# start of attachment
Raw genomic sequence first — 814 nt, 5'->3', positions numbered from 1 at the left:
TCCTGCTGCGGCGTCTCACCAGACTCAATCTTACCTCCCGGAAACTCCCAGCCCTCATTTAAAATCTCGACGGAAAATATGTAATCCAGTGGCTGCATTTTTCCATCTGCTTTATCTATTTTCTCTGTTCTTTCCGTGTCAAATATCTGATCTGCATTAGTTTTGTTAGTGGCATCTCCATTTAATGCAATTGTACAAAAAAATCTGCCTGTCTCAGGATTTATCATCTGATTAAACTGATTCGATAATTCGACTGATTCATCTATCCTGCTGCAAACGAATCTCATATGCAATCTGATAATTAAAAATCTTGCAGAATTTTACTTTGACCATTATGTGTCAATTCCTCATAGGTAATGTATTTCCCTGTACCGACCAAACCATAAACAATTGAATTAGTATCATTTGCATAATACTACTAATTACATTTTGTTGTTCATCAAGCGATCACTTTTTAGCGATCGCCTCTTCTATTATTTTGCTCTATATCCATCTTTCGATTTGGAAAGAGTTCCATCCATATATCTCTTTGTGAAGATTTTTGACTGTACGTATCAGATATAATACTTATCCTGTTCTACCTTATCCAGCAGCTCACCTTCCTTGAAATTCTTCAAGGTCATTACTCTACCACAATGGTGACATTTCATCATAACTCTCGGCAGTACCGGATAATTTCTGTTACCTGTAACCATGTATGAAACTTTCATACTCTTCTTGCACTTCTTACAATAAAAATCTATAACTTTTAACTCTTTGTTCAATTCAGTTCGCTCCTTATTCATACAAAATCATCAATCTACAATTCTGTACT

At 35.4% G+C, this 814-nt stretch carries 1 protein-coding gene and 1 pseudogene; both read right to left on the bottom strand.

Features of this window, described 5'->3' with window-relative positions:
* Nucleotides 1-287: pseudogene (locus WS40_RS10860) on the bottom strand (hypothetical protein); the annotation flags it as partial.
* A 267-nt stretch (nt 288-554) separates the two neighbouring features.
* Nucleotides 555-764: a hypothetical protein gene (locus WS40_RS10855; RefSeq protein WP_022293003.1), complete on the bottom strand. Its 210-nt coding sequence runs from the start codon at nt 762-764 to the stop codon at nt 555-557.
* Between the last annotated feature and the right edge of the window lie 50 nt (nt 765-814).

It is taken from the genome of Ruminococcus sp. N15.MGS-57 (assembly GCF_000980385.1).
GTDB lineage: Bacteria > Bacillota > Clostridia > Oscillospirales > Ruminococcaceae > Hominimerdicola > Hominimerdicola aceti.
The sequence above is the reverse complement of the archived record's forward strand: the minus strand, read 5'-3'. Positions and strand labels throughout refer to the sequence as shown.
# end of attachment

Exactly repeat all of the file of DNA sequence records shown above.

Raw genomic sequence first — 814 nt, 5'->3', positions numbered from 1 at the left:
TCCTGCTGCGGCGTCTCACCAGACTCAATCTTACCTCCCGGAAACTCCCAGCCCTCATTTAAAATCTCGACGGAAAATATGTAATCCAGTGGCTGCATTTTTCCATCTGCTTTATCTATTTTCTCTGTTCTTTCCGTGTCAAATATCTGATCTGCATTAGTTTTGTTAGTGGCATCTCCATTTAATGCAATTGTACAAAAAAATCTGCCTGTCTCAGGATTTATCATCTGATTAAACTGATTCGATAATTCGACTGATTCATCTATCCTGCTGCAAACGAATCTCATATGCAATCTGATAATTAAAAATCTTGCAGAATTTTACTTTGACCATTATGTGTCAATTCCTCATAGGTAATGTATTTCCCTGTACCGACCAAACCATAAACAATTGAATTAGTATCATTTGCATAATACTACTAATTACATTTTGTTGTTCATCAAGCGATCACTTTTTAGCGATCGCCTCTTCTATTATTTTGCTCTATATCCATCTTTCGATTTGGAAAGAGTTCCATCCATATATCTCTTTGTGAAGATTTTTGACTGTACGTATCAGATATAATACTTATCCTGTTCTACCTTATCCAGCAGCTCACCTTCCTTGAAATTCTTCAAGGTCATTACTCTACCACAATGGTGACATTTCATCATAACTCTCGGCAGTACCGGATAATTTCTGTTACCTGTAACCATGTATGAAACTTTCATACTCTTCTTGCACTTCTTACAATAAAAATCTATAACTTTTAACTCTTTGTTCAATTCAGTTCGCTCCTTATTCATACAAAATCATCAATCTACAATTCTGTACT

At 35.4% G+C, this 814-nt stretch carries 1 protein-coding gene and 1 pseudogene; both read right to left on the bottom strand.

Features of this window, described 5'->3' with window-relative positions:
* Nucleotides 1-287: pseudogene (locus WS40_RS10860) on the bottom strand (hypothetical protein); the annotation flags it as partial.
* A 267-nt stretch (nt 288-554) separates the two neighbouring features.
* Nucleotides 555-764: a hypothetical protein gene (locus WS40_RS10855; RefSeq protein WP_022293003.1), complete on the bottom strand. Its 210-nt coding sequence runs from the start codon at nt 762-764 to the stop codon at nt 555-557.
* Between the last annotated feature and the right edge of the window lie 50 nt (nt 765-814).

It is taken from the genome of Ruminococcus sp. N15.MGS-57 (assembly GCF_000980385.1).
GTDB lineage: Bacteria > Bacillota > Clostridia > Oscillospirales > Ruminococcaceae > Hominimerdicola > Hominimerdicola aceti.
The sequence above is the reverse complement of the archived record's forward strand: the minus strand, read 5'-3'. Positions and strand labels throughout refer to the sequence as shown.